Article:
• Groupon Promise. The Groupon Promise is the proximate cause of Groupon’s earnings re-statement on Friday. (There are others, but I’m simplifying.) LivingSocial and other players have not had anything like it. This creates a lot of overhang for Groupon in that they’re unconditionally backing the performance of small businesses over whom they have little control. It also opens Groupon up to refund abuse by consumers who just take advantage of the promise. As a consumer value proposition, it sounds great. But it creates a lot of risk for the business financially. It also creates legal and regulatory risk if they don’t live up to that promise.

March 31, 2012

Why Groupon is poised for collapse — an update

Filed under: daily deals, groupon — Rakesh Agrawal @ 6:39 am

Groupon was forced to restate fourth quarter earnings, sending its stock down 6% in after-hours trading. This surprised me as much as my $2 investment in the Mega Millions jackpot not paying off.

The reasons for Groupon’s restatement were higher refund reserves and weakness in internal controls. These are issues I’ve repeatedly discussed. I raised them directly with Groupon PR in September (back when they still would speak to me) and I was assured that refunds weren’t an issue for Groupon.

I also spoke with a former Groupon salesperson who claimed he was fired because he raised concerns about poor internal systems that didn’t track deals correctly and complaints about poor risk management when it comes to running deals.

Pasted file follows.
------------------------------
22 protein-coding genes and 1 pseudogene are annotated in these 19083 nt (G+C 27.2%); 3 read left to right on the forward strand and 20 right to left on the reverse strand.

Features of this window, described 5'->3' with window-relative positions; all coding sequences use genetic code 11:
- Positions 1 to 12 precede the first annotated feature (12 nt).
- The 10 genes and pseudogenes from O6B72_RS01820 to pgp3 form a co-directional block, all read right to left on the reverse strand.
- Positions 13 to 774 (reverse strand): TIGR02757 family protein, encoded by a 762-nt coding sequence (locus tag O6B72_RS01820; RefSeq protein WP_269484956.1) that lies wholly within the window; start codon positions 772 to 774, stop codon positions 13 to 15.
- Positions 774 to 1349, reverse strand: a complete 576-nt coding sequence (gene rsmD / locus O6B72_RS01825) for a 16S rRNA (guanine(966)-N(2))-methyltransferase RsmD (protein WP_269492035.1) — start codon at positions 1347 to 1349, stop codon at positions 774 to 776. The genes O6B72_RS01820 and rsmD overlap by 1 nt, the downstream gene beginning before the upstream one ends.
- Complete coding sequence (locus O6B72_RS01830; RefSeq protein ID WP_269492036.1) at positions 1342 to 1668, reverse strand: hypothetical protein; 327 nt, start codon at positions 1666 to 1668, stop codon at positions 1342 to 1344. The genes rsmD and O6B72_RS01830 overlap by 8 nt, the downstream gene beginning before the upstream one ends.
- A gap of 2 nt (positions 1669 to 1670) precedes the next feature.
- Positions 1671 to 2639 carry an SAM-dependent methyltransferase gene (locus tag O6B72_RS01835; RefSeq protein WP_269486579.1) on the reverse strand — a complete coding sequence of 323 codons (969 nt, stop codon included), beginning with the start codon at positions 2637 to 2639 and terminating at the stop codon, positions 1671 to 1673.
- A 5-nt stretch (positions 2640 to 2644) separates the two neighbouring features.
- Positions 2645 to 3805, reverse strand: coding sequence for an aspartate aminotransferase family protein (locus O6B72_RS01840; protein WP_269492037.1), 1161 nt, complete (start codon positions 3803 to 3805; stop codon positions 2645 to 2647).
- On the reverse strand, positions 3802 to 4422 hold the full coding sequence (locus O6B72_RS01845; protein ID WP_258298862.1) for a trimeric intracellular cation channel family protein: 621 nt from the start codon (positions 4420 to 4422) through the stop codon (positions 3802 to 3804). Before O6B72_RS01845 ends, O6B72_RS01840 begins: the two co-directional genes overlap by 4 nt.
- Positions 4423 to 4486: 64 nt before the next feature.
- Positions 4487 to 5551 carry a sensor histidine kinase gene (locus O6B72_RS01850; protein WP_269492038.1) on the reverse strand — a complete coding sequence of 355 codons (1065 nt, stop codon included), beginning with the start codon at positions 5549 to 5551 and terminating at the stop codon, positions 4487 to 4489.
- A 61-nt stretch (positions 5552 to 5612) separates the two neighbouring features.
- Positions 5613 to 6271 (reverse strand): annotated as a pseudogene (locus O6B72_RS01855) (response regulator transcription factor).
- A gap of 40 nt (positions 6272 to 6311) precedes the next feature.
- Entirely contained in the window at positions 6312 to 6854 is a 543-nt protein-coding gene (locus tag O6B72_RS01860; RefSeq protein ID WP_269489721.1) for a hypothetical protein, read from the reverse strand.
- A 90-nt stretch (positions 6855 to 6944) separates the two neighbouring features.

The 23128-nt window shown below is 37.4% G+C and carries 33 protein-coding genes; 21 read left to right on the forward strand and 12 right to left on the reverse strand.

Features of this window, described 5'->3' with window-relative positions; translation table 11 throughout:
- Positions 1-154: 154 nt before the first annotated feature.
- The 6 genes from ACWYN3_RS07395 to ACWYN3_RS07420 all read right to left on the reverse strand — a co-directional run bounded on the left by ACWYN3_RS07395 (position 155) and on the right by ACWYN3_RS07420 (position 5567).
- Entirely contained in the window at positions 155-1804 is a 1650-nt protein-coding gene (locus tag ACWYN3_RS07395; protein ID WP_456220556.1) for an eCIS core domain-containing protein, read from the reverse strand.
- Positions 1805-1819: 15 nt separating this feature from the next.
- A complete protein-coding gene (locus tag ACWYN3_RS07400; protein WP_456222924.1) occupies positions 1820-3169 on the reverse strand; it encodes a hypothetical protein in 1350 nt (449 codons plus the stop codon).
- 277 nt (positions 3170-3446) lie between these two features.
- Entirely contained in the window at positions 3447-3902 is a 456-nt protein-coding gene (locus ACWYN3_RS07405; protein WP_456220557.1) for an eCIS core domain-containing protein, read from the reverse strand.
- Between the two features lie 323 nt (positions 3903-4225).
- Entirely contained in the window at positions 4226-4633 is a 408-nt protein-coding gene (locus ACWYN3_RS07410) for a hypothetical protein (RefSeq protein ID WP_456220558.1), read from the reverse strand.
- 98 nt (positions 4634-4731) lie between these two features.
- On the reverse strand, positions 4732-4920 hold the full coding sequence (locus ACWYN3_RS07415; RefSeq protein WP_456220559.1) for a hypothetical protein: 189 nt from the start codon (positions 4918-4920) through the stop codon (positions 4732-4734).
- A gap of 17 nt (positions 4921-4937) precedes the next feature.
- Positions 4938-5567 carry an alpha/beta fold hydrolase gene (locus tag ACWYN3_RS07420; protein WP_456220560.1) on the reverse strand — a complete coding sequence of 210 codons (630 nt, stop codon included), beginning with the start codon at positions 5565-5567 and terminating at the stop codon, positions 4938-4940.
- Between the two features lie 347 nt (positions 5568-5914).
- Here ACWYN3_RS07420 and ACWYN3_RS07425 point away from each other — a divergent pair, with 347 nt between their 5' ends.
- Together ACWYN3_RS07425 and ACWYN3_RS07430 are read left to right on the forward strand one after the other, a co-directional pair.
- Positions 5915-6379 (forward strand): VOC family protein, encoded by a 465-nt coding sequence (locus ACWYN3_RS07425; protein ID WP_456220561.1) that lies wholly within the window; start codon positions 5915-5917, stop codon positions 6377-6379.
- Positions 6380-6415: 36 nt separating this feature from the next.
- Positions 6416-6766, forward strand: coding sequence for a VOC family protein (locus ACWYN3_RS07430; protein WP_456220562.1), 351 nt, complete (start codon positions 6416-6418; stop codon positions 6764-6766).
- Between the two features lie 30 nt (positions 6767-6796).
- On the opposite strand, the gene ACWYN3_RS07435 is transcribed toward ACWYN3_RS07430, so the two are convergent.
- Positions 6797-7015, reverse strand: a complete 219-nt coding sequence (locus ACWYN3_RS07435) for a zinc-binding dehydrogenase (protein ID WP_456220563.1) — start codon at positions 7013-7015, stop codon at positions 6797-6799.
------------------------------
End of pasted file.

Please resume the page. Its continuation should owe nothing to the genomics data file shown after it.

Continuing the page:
So what’s happening at the coupon company?

Well, for starters, it’s not a coupon company nor a marketing company. At its core, Groupon’s U.S. business is a receivables factoring business, as I wrote last year. They give loans to small businesses at a very steep rate (the price of the discount plus Groupon’s commission). They get the money to fund these loans from credit card companies such as Chase Paymentech. Groupon is essentially a sub-prime lender that does zero risk assessment. And as word continues to spread about what a terrible deal running a Groupon is for many categories of businesses, the ones that will choose to run Groupons are the ones that are the most desperate. For U.S. based businesses, the only time I can definitely recommend running a Groupon is if it is otherwise going to go out of business.

Another factor is that Groupon is selling bigger and bigger deals and many of these have requirements for use. Some deals have medical qualifications. The former salesperson told me about Groupons for a procedure called “cool sculpting”. In this procedure, fat is frozen off the body. In order to get the treatment, patients must be medically qualified. But Groupon has no way of medically qualifying purchasers and will sell it to anyone. When they go to the doctor and find out that they aren’t eligible, they call Groupon for a refund. If this is several months later, after Groupon has paid out the entirety of what it owes the provider, this can mean a refund loss for Groupon.

Travel is another risky category for Groupon. Unlike Expedia, Travelocity, Priceline, Jetsetter and nearly every other major travel provider, Groupon does not require consumers to pick their dates and confirm availability at the time of purchase. When a consumer finds he can’t use his Groupon months later, he calls for a refund. Groupon also hides material restrictions on travel deals, something I pointed out in September and Groupon still hasn’t rectified.